The reason why people are fleeing Central America
El Salvador, Guatemala and Honduras make up the Northern Triangle, a region of Central America where many are fleeing their homes. A combination of poverty and security conditions--made worse by natural disasters and poor governance-- are responsible for the flow of migrants and asylum-seekers, according to a Congressional Research Service report. Many rural families had started selling off land and migrating when the COVID-19 pandemic and Hurricanes Eta and Iota hit the region in 2020.
Map of the Northern Triangle, which consists of Guatemala, Honduras and El Salvador. Photo from Division of Global Migration and Quarantine (DGMQ), CDC
Approximately 8 million people in the Northern Triangle and Nicaragua are facing hunger, including 1.7 million contending with emergency levels of food insecurity, according to the World Food Programme.
The Northern Triangle has been plagued with violence, but homicide rates rose rapidly in the 2000s, as the region became the primary transit corridor for South American narcotics.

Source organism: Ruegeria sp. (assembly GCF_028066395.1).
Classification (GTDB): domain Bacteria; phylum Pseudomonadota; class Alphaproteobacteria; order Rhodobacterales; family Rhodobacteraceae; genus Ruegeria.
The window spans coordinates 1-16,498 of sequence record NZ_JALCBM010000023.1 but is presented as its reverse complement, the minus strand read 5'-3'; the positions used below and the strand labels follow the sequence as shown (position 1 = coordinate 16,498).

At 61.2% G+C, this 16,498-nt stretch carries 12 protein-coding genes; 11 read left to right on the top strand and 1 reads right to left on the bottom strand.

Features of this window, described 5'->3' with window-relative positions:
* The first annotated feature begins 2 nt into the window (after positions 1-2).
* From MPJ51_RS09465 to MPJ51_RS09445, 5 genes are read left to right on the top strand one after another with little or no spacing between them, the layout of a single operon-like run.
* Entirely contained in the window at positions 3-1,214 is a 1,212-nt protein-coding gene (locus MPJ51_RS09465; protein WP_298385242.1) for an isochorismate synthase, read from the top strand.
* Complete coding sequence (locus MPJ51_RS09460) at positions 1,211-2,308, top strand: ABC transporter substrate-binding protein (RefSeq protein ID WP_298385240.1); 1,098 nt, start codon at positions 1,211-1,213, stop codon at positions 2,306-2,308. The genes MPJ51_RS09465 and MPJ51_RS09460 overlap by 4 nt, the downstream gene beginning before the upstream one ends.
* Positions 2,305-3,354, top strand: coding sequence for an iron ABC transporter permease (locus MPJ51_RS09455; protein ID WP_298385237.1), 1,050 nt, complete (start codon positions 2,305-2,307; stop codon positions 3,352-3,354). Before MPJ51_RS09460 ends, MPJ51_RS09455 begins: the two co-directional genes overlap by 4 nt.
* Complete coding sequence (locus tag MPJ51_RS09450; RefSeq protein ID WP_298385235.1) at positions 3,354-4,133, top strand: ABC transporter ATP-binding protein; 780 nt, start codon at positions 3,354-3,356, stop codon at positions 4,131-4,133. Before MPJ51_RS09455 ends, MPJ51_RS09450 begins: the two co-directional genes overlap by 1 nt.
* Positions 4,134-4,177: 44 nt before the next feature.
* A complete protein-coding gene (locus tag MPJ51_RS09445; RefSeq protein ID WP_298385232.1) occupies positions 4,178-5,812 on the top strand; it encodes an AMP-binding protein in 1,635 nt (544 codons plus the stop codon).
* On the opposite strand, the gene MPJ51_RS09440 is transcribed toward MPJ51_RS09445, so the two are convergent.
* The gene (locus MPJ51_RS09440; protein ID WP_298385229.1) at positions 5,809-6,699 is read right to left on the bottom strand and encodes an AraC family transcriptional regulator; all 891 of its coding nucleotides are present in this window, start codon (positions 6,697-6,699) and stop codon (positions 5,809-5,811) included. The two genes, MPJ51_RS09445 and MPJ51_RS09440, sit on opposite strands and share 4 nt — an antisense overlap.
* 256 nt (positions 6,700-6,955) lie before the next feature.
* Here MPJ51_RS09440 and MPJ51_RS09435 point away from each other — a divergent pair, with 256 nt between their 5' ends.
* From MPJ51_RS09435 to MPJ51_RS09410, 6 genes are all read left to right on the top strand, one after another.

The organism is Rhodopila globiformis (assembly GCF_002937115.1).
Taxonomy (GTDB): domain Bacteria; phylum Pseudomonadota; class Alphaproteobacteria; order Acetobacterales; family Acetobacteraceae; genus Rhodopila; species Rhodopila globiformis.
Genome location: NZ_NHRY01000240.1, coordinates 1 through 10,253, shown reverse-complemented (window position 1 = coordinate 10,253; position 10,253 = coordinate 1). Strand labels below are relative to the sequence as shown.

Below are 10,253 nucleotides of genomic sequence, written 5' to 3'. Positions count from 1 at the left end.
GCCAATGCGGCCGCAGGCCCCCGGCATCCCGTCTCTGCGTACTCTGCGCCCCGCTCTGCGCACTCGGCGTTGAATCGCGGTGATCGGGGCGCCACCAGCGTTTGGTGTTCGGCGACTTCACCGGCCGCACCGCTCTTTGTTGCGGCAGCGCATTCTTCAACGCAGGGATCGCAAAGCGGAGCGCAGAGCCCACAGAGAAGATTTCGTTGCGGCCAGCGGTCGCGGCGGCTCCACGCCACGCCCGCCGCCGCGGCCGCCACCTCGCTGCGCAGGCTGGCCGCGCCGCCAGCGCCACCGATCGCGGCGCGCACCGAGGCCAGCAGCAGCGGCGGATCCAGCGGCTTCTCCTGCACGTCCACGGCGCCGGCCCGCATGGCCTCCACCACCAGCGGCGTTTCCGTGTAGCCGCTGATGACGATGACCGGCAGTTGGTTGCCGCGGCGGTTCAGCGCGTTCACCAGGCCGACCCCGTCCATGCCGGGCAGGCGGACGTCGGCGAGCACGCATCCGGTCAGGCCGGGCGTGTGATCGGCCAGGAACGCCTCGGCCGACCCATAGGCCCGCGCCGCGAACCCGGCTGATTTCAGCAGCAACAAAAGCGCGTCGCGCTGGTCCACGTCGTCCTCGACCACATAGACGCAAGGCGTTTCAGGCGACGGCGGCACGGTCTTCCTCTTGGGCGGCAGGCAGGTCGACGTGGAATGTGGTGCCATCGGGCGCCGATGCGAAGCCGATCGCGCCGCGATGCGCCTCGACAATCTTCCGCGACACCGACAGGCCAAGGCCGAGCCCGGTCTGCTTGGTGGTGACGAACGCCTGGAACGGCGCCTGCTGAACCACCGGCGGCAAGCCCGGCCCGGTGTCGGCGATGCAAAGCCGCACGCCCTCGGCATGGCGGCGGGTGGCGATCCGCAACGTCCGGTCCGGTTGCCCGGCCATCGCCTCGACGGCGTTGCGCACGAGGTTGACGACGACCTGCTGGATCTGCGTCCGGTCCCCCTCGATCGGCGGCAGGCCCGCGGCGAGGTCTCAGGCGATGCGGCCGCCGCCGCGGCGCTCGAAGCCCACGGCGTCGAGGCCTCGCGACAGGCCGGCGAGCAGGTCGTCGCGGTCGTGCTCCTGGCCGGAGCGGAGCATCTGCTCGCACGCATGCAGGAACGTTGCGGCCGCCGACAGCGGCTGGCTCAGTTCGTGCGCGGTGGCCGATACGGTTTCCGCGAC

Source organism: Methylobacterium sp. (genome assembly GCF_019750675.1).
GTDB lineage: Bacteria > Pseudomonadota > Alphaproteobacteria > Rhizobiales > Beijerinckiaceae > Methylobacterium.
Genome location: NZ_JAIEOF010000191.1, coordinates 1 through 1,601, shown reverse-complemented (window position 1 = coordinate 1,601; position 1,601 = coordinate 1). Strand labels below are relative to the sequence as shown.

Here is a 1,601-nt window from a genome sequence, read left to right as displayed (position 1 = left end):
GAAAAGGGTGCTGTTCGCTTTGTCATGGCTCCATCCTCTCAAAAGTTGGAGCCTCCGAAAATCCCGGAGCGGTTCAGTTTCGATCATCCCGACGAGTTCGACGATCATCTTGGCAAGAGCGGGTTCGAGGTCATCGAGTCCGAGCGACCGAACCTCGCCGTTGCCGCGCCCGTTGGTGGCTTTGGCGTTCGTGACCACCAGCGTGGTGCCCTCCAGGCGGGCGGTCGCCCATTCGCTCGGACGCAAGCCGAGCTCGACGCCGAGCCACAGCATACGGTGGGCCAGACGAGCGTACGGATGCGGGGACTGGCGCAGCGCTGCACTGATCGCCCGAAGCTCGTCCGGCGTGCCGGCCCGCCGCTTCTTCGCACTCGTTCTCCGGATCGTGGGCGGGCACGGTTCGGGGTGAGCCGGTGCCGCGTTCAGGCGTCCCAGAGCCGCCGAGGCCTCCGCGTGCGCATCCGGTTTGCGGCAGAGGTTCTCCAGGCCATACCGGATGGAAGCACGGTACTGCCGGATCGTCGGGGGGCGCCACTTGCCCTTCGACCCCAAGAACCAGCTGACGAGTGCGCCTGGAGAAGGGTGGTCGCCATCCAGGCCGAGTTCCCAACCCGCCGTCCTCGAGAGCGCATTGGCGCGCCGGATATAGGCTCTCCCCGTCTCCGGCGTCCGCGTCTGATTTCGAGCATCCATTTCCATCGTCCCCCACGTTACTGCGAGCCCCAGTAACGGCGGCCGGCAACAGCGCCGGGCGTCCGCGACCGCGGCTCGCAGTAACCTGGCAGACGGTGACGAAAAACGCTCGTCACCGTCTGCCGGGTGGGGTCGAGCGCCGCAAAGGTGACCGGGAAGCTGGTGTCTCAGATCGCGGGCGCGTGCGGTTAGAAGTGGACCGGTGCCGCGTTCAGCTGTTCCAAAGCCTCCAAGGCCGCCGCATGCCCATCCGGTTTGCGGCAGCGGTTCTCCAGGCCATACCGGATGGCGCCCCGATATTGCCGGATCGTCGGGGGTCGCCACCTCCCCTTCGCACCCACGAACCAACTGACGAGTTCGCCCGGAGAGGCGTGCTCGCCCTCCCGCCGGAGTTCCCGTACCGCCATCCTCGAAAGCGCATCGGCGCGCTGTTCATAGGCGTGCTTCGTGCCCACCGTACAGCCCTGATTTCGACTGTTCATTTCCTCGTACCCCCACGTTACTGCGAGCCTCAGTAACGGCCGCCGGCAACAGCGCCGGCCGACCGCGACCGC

In a WOLA factsheet, 19 out of 20 murders remain unsolved with a 95% impunity rate in the Northern Triangle. In addition, extortion is common, and failure to pay can result in harassment, violence or death. At least 71,500 Salvadorans and 247,000 Hondurans have been displaced internally by violence as of 2018, according to the United Nations Refugee Agency.
Governments in the Northern Triangle have struggled to address the region’s difficult social and economic factors, security conditions, and to respond to natural disasters.
At the Virtual Washington Conference on the Americas on May 4, Vice President Harris explained what focus each one of the countries in the region needed.
In El Salvador, in the face of violence, we must focus on high-crime areas and give young people alternatives to gang recruitment.
In Honduras, in the wake of hurricanes, we must deliver food, shelter, water and sanitation to the people.
In Guatemala, as farmers endure continuous droughts, we must work with them to plant drought-resistant crops. We must also help farmers increase their harvest.
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